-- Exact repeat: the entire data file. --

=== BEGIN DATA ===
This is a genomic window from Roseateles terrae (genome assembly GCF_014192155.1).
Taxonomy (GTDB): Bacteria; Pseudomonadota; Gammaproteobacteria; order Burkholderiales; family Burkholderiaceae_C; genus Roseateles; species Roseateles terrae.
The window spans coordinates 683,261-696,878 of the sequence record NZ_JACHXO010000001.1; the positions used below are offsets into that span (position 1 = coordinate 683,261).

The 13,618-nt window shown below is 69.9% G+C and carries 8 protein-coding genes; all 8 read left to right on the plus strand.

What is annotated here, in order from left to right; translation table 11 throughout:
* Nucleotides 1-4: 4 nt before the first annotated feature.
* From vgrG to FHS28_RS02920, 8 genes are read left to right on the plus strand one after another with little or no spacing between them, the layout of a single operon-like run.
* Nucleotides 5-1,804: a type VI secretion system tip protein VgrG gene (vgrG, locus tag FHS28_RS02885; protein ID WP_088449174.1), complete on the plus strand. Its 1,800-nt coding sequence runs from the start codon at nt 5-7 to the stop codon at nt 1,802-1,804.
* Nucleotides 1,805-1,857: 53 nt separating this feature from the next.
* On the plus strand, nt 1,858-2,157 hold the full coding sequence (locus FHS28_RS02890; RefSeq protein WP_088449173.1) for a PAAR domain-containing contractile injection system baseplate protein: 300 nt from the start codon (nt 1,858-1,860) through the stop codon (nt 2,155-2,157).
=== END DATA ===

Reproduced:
This is a genomic window from Roseateles terrae (genome assembly GCF_014192155.1).
Taxonomy (GTDB): Bacteria; Pseudomonadota; Gammaproteobacteria; order Burkholderiales; family Burkholderiaceae_C; genus Roseateles; species Roseateles terrae.
The window spans coordinates 683,261-696,878 of the sequence record NZ_JACHXO010000001.1; the positions used below are offsets into that span (position 1 = coordinate 683,261).

The 13,618-nt window shown below is 69.9% G+C and carries 8 protein-coding genes; all 8 read left to right on the plus strand.

What is annotated here, in order from left to right; translation table 11 throughout:
* Nucleotides 1-4: 4 nt before the first annotated feature.
* From vgrG to FHS28_RS02920, 8 genes are read left to right on the plus strand one after another with little or no spacing between them, the layout of a single operon-like run.
* Nucleotides 5-1,804: a type VI secretion system tip protein VgrG gene (vgrG, locus tag FHS28_RS02885; protein ID WP_088449174.1), complete on the plus strand. Its 1,800-nt coding sequence runs from the start codon at nt 5-7 to the stop codon at nt 1,802-1,804.
* Nucleotides 1,805-1,857: 53 nt separating this feature from the next.
* On the plus strand, nt 1,858-2,157 hold the full coding sequence (locus FHS28_RS02890; RefSeq protein WP_088449173.1) for a PAAR domain-containing contractile injection system baseplate protein: 300 nt from the start codon (nt 1,858-1,860) through the stop codon (nt 2,155-2,157).